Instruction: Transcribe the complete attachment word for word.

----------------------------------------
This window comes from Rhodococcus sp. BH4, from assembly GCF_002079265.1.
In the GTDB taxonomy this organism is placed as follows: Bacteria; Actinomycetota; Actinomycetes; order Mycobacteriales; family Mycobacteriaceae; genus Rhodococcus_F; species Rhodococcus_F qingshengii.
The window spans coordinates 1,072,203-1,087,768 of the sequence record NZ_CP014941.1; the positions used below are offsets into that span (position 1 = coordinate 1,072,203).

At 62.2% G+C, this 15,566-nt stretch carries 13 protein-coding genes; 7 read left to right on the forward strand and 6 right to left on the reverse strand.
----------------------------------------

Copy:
This window comes from Rhodococcus sp. BH4, from assembly GCF_002079265.1.
In the GTDB taxonomy this organism is placed as follows: Bacteria; Actinomycetota; Actinomycetes; order Mycobacteriales; family Mycobacteriaceae; genus Rhodococcus_F; species Rhodococcus_F qingshengii.
The window spans coordinates 1,072,203-1,087,768 of the sequence record NZ_CP014941.1; the positions used below are offsets into that span (position 1 = coordinate 1,072,203).

At 62.2% G+C, this 15,566-nt stretch carries 13 protein-coding genes; 7 read left to right on the forward strand and 6 right to left on the reverse strand.